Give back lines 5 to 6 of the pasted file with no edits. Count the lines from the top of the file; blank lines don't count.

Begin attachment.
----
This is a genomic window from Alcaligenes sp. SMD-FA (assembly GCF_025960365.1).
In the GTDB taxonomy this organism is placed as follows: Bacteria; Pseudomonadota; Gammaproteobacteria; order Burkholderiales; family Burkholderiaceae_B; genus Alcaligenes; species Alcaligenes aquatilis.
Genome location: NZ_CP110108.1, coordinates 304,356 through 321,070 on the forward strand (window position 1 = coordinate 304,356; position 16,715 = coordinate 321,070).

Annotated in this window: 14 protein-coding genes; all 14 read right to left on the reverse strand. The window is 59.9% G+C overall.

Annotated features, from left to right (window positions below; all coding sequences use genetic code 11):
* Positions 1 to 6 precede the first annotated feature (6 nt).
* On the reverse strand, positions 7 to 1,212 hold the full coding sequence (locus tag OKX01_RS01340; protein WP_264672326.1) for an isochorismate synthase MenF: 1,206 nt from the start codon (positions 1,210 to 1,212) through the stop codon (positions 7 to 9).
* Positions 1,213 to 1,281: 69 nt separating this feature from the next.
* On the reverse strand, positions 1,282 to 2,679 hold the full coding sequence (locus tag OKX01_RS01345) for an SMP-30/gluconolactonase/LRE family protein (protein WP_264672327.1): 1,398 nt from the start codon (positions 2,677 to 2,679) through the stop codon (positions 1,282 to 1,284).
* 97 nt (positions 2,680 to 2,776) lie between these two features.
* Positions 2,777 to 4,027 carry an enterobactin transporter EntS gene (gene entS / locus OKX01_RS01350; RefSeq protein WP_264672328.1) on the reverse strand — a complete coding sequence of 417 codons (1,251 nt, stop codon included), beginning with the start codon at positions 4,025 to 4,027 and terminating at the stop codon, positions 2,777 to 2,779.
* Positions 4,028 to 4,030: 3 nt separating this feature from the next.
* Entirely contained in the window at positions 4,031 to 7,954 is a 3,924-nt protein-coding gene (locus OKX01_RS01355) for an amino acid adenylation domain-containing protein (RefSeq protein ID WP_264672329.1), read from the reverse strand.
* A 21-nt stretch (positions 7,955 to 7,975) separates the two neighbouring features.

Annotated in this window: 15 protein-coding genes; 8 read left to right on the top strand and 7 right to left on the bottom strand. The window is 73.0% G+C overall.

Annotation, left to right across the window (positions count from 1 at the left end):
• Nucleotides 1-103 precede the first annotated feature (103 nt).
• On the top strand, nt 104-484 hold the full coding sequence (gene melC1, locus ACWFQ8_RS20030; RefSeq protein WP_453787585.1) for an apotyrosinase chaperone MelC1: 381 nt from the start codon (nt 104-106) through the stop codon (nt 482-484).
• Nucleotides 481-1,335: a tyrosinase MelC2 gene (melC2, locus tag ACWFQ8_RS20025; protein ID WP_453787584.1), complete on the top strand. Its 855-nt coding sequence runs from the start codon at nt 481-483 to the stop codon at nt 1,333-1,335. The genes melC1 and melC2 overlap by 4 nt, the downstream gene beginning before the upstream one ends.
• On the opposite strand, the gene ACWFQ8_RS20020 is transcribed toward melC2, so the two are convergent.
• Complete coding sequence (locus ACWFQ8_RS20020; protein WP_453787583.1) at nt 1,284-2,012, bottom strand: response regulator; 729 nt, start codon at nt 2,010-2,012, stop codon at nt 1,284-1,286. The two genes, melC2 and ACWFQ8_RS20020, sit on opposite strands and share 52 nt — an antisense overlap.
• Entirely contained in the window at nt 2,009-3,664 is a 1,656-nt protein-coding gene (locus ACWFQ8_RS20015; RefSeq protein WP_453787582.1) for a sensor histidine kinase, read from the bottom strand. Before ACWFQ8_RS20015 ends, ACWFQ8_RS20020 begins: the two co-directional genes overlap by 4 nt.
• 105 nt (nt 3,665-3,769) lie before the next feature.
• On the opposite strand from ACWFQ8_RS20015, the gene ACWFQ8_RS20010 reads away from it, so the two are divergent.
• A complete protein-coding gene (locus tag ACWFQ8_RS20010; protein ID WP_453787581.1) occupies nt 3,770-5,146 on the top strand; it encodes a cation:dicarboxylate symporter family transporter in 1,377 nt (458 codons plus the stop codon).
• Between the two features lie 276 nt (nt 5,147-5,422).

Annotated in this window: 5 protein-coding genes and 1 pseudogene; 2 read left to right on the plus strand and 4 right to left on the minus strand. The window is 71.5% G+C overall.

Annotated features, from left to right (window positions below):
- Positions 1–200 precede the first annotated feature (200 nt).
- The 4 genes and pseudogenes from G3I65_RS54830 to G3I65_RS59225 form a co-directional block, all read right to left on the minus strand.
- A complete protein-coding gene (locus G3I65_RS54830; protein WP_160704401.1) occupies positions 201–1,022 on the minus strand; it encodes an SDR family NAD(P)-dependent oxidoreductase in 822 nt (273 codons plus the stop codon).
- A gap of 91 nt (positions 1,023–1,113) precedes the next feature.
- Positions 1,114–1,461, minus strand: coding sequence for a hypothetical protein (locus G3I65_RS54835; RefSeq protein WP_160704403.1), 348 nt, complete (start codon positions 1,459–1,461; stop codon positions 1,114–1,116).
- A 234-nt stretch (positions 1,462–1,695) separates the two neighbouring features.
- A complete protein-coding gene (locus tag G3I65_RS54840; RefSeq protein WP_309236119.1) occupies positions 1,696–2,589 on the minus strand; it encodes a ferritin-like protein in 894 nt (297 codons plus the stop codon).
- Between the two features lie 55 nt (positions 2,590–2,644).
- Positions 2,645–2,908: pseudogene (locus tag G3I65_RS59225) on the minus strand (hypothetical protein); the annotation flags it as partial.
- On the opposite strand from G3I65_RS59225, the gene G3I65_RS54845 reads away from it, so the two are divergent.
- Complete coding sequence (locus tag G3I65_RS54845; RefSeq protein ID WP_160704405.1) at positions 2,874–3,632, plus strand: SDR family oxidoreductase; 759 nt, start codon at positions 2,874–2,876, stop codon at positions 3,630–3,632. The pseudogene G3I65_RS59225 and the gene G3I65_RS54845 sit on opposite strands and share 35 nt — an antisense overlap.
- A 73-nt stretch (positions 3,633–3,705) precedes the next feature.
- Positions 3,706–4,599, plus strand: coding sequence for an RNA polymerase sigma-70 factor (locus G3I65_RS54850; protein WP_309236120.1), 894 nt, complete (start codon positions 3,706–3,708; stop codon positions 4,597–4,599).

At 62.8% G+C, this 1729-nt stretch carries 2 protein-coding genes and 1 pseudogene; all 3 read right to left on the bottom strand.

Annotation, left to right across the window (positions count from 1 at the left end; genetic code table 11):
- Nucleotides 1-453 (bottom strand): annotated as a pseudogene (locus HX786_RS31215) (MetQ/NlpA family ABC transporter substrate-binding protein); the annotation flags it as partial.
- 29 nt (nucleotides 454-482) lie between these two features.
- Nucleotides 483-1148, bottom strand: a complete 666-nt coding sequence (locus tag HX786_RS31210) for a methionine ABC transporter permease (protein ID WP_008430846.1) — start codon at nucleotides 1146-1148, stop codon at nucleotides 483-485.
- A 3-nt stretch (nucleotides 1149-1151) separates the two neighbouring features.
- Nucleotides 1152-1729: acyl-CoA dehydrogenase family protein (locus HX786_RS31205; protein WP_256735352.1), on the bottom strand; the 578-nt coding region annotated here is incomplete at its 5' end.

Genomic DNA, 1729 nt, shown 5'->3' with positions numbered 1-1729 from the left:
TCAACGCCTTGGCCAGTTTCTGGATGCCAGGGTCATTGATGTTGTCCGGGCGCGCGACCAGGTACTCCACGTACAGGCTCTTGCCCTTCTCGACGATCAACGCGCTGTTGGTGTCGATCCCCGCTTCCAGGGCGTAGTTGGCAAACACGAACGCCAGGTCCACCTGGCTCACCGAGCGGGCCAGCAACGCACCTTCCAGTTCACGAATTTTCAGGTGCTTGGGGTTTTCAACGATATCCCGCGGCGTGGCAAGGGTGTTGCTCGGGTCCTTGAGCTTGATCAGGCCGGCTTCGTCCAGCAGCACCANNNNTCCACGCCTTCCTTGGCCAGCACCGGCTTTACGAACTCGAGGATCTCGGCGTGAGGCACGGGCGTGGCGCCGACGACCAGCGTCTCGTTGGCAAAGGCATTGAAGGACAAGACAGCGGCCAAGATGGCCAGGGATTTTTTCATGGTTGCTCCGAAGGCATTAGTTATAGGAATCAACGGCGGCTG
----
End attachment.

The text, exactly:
Annotated features, from left to right (window positions below; all coding sequences use genetic code 11):
* Positions 1 to 6 precede the first annotated feature (6 nt).